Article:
09.08.11 6:12 AM ET
Reporters & Editors Remember 9/11
A defining moment for the country was also a defining one for Tina Brown, Newsweek and The Daily Beast’s editor in chief: she talks about the trauma of 9/11 and how it inspired her to become an American citizen.
Christopher Dickey, the Paris bureau chief and Middle East editor for Newsweek and The Daily Beast, had been reporting on al Qaeda and Osama bin Laden for nine years before September 11th. Dickey talks about immediately thinking bin Laden was the culprit—and shares a strange memory of a jogger that morning in Central Park.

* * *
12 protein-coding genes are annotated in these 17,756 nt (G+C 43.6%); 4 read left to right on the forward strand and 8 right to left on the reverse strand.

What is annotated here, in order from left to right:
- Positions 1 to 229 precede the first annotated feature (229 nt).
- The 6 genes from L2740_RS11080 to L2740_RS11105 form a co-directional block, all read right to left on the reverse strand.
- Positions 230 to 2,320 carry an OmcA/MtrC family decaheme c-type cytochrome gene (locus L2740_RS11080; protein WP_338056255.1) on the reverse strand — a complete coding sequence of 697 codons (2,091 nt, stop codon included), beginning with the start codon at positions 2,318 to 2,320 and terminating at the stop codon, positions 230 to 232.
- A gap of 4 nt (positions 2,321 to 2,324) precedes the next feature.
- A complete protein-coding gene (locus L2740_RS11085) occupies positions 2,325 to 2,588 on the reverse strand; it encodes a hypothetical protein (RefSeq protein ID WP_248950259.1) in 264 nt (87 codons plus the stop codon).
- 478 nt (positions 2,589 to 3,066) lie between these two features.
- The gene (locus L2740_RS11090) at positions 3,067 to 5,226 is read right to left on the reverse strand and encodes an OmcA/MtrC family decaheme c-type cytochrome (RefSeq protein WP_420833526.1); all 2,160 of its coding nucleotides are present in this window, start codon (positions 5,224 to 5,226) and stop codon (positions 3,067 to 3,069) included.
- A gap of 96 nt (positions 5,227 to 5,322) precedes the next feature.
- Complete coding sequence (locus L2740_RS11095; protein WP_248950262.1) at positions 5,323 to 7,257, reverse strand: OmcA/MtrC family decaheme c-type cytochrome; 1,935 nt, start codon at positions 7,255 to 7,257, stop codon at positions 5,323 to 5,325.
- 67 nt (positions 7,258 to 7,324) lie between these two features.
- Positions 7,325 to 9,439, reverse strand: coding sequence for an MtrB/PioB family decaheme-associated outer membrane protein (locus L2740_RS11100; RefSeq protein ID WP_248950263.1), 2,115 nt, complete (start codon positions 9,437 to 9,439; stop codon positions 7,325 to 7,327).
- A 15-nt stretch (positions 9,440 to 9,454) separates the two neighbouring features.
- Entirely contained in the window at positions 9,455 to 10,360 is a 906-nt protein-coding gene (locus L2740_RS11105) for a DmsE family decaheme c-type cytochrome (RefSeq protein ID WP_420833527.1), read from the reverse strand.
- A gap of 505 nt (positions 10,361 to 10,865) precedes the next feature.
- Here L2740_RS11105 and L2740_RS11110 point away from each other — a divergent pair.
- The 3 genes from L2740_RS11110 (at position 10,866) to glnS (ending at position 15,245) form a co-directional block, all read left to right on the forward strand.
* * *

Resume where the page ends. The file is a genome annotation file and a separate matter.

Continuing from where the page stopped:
Before he became a senior columnist for Newsweek and The Daily Beast, John Avlon was a speechwriter for New York Mayor Rudoph Giuliani. He was with Giuliani on the day of the attack. Avlon talks about the difficulty and importance of one his duties in the days following the attacks: writing eulogies for responders who lost their lives.
Howie Kurtz reminds us that television news coverage of 9/11 was at times excessive and in poor taste—especially when graphic footage was used in, of all things, network promotional clips. Kurtz also asks: Has the media really become more focused on important issues since then, or are we back to business as usual?
Tom Weber, managing editor of Newsweek and The Daily Beast, was a reporter for the Wall Street Journal in 2001. His story begins after he’d exited the Chambers Street subway station, just blocks away from the World Trade Center, and minutes after the first plane had hit.